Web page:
Women’s ice hockey scored sixth-highest among all NCAA Division I women’s sports in the first set of Academic Progress Rate (APR) scores based on a two-year cohort.
The NCAA’s new academic measurement, known as APR, is based on the academic eligibility, retention and graduation of student-athletes. An APR score of 925 is equivalent to an approximate graduation rate of 50 percent. Penalties can be imposed on schools and programs that fail to meet the 925 threshold over two years.
No women’s hockey programs finished below the threshold, although Quinnipiac’s scores fell right to the brink at 925. New Hampshire, the only women’s hockey program below the threshold based on one year of data, improved its score to 948. Dartmouth, Yale, and Niagara were all recognized for posting perfect scores.
Although women’s ice hockey’s average score (977) ranked sixth among its gender, it still ranked higher than any men’s sport. Men’s ice hockey (971) ranked fourth among men’s sports behind water polo (974), fencing (974), and gymnastics (973).
Academic Progress Rate data from 2003-04 and 2004-05 indicate that fewer teams than anticipated failed to meet the 925 cut-off score that subjects teams to contemporaneous penalties. Further, fewer than 2 percent of the more-than 6,100 Division I teams will lose scholarships because of academic under-performance.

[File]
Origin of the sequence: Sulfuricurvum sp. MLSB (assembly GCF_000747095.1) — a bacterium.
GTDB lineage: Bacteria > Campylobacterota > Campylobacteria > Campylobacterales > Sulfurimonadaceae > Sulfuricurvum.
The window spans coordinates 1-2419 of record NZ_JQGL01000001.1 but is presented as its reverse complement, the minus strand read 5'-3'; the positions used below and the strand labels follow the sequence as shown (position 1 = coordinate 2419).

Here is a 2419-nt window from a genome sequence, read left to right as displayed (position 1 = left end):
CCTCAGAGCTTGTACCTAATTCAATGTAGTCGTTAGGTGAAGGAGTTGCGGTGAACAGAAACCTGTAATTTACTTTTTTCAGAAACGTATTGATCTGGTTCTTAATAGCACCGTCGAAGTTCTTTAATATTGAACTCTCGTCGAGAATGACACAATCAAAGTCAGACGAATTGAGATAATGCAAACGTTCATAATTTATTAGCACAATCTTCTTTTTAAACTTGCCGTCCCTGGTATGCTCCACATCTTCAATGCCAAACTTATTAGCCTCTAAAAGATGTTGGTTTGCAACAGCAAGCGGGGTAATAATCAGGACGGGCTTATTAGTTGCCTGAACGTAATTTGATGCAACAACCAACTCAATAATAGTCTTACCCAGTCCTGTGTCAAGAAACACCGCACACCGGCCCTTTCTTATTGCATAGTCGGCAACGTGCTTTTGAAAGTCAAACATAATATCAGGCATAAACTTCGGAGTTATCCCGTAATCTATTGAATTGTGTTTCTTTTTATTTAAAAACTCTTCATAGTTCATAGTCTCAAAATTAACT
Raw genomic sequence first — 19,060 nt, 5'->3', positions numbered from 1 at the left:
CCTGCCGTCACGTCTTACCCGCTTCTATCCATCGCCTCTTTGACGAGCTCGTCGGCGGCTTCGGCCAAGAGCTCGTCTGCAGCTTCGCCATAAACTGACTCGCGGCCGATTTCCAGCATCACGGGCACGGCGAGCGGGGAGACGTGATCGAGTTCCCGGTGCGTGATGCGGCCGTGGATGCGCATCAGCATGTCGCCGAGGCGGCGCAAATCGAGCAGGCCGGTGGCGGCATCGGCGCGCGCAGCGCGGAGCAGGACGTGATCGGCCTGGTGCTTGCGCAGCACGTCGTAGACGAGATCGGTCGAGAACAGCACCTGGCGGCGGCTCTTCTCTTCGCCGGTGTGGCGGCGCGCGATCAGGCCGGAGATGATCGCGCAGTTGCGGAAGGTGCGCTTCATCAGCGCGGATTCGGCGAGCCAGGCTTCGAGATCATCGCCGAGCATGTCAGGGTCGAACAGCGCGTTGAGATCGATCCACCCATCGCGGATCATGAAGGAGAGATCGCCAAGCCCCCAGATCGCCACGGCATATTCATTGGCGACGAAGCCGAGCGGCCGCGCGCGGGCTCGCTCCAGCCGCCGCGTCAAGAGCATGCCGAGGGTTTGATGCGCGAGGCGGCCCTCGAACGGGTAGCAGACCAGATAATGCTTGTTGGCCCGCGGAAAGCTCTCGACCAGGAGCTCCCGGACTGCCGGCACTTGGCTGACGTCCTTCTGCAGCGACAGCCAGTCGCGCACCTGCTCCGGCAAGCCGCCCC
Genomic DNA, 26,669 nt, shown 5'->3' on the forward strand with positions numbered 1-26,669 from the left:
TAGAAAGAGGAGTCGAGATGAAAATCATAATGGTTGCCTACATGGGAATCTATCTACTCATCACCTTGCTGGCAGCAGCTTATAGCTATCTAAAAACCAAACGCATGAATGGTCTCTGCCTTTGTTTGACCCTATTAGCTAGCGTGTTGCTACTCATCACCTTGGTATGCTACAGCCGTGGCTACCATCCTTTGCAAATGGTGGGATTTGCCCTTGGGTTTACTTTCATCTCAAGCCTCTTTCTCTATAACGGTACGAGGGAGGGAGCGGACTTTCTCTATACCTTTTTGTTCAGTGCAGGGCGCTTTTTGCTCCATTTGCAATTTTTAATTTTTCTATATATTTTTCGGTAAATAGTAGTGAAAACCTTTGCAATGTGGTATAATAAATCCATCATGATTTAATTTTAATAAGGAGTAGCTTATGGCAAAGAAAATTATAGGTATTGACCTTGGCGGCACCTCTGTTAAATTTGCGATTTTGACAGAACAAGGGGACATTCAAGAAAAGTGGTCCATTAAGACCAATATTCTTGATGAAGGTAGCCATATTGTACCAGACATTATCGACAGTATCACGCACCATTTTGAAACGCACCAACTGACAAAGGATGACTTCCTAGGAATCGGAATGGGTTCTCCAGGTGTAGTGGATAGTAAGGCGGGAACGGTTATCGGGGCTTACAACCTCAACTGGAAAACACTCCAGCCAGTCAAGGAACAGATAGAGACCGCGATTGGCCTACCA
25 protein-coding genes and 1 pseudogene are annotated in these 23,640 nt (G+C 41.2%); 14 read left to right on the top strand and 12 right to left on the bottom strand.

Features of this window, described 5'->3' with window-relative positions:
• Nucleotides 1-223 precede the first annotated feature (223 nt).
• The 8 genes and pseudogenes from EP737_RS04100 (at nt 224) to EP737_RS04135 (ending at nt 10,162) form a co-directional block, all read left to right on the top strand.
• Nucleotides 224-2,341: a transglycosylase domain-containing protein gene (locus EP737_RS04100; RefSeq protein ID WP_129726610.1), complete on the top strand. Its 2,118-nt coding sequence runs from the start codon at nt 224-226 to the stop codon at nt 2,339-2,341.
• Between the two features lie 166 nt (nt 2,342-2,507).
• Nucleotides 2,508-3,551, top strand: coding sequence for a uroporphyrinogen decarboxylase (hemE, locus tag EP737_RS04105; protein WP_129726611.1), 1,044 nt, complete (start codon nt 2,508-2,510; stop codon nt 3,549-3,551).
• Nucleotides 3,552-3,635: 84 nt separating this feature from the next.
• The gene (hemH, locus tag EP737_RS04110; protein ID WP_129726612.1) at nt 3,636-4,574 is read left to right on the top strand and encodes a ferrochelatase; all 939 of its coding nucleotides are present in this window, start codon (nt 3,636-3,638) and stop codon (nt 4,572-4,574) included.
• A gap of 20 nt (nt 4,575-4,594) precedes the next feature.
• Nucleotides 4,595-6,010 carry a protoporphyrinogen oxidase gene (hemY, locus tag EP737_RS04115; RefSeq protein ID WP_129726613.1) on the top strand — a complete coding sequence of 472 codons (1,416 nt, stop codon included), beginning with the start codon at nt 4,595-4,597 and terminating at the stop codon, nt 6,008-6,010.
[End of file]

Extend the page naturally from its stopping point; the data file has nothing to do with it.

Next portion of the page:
The two-year aggregate APR shows that only 215 teams will fall under the APR safe-haven score of 925, but only 99 actually will incur a contemporaneous penalty – a one-year reduction in grant-in-aid maximums – that must be taken either this year or next. The 99 teams are from a total of 66 institutions, and more than two-thirds are clustered in three sports – 23 in football, 21 in baseball and 17 in men’s basketball. A handful of schools still have requests pending to waive the contemporaneous penalty. NCAA officials expect those cases to be completed by March 15.
This is the second year of an APR release, but the two-year aggregate is the first upon which contemporaneous penalties are based. Last year’s APR compilation was a dry run that gave Division I institutions an idea of how the APR worked and what penalties would have been assessed had the program been “live” for that year. First-year data projected about 7 percent of all teams to fall beneath the 925 cut-off, but in reality only 3.5 percent did. Those outcomes may be attributed to the advance notice served by the first-year test run.
The two-year data do indicate some warning signs, however. A total of 728 teams met the 925 benchmark only because of a squad-size adjustment, or a statistical “confidence boundary” that is being applied for all teams to ensure that low-performing teams are accurately identified given the smaller than intended data set. For now, as long as the squad-size adjustment puts teams at or above 925, they are not subject to penalty. However,the squad-size adjustment will be removed from the APR calculation after next year when the data sets are large enough to ensure accuracy.